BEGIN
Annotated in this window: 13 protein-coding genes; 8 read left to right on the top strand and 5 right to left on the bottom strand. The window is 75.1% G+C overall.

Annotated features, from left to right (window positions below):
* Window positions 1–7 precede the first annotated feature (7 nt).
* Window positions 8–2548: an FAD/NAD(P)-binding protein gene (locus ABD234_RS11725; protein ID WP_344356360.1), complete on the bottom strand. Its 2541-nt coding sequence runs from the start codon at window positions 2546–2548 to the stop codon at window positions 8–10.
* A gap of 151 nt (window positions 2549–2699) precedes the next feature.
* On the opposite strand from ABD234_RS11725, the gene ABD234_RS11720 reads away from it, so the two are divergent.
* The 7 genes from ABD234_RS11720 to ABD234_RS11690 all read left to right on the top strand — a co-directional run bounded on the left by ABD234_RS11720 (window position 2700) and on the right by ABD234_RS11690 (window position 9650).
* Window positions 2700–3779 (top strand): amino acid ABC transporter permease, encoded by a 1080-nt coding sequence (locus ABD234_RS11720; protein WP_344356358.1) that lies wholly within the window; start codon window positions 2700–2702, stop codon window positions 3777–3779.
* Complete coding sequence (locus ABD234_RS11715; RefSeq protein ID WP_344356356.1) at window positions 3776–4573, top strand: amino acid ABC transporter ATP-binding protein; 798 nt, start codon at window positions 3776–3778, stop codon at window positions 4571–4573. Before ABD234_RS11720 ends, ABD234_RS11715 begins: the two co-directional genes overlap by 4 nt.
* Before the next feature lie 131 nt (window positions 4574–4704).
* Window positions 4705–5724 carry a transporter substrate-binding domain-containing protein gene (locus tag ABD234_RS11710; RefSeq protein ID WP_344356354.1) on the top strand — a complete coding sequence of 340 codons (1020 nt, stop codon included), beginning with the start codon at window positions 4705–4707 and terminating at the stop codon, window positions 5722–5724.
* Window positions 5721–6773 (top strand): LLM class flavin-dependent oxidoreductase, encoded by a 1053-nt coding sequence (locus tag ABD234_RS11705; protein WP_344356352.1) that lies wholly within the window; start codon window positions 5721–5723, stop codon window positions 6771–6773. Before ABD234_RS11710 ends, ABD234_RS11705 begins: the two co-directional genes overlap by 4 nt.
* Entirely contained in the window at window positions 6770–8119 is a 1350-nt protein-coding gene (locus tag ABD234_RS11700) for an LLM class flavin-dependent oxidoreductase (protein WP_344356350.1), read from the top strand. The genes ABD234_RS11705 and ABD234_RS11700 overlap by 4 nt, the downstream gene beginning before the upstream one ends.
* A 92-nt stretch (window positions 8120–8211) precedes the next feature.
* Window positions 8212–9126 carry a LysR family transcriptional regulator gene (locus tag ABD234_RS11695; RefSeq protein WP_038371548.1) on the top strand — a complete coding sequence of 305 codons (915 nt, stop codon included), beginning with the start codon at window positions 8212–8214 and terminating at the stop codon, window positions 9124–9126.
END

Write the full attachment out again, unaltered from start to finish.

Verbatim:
Annotated in this window: 13 protein-coding genes; 8 read left to right on the top strand and 5 right to left on the bottom strand. The window is 75.1% G+C overall.

Annotated features, from left to right (window positions below):
* Window positions 1–7 precede the first annotated feature (7 nt).
* Window positions 8–2548: an FAD/NAD(P)-binding protein gene (locus ABD234_RS11725; protein ID WP_344356360.1), complete on the bottom strand. Its 2541-nt coding sequence runs from the start codon at window positions 2546–2548 to the stop codon at window positions 8–10.
* A gap of 151 nt (window positions 2549–2699) precedes the next feature.
* On the opposite strand from ABD234_RS11725, the gene ABD234_RS11720 reads away from it, so the two are divergent.
* The 7 genes from ABD234_RS11720 to ABD234_RS11690 all read left to right on the top strand — a co-directional run bounded on the left by ABD234_RS11720 (window position 2700) and on the right by ABD234_RS11690 (window position 9650).
* Window positions 2700–3779 (top strand): amino acid ABC transporter permease, encoded by a 1080-nt coding sequence (locus ABD234_RS11720; protein WP_344356358.1) that lies wholly within the window; start codon window positions 2700–2702, stop codon window positions 3777–3779.
* Complete coding sequence (locus ABD234_RS11715; RefSeq protein ID WP_344356356.1) at window positions 3776–4573, top strand: amino acid ABC transporter ATP-binding protein; 798 nt, start codon at window positions 3776–3778, stop codon at window positions 4571–4573. Before ABD234_RS11720 ends, ABD234_RS11715 begins: the two co-directional genes overlap by 4 nt.
* Before the next feature lie 131 nt (window positions 4574–4704).
* Window positions 4705–5724 carry a transporter substrate-binding domain-containing protein gene (locus tag ABD234_RS11710; RefSeq protein ID WP_344356354.1) on the top strand — a complete coding sequence of 340 codons (1020 nt, stop codon included), beginning with the start codon at window positions 4705–4707 and terminating at the stop codon, window positions 5722–5724.
* Window positions 5721–6773 (top strand): LLM class flavin-dependent oxidoreductase, encoded by a 1053-nt coding sequence (locus tag ABD234_RS11705; protein WP_344356352.1) that lies wholly within the window; start codon window positions 5721–5723, stop codon window positions 6771–6773. Before ABD234_RS11710 ends, ABD234_RS11705 begins: the two co-directional genes overlap by 4 nt.
* Entirely contained in the window at window positions 6770–8119 is a 1350-nt protein-coding gene (locus tag ABD234_RS11700) for an LLM class flavin-dependent oxidoreductase (protein WP_344356350.1), read from the top strand. The genes ABD234_RS11705 and ABD234_RS11700 overlap by 4 nt, the downstream gene beginning before the upstream one ends.
* A 92-nt stretch (window positions 8120–8211) precedes the next feature.
* Window positions 8212–9126 carry a LysR family transcriptional regulator gene (locus tag ABD234_RS11695; RefSeq protein WP_038371548.1) on the top strand — a complete coding sequence of 305 codons (915 nt, stop codon included), beginning with the start codon at window positions 8212–8214 and terminating at the stop codon, window positions 9124–9126.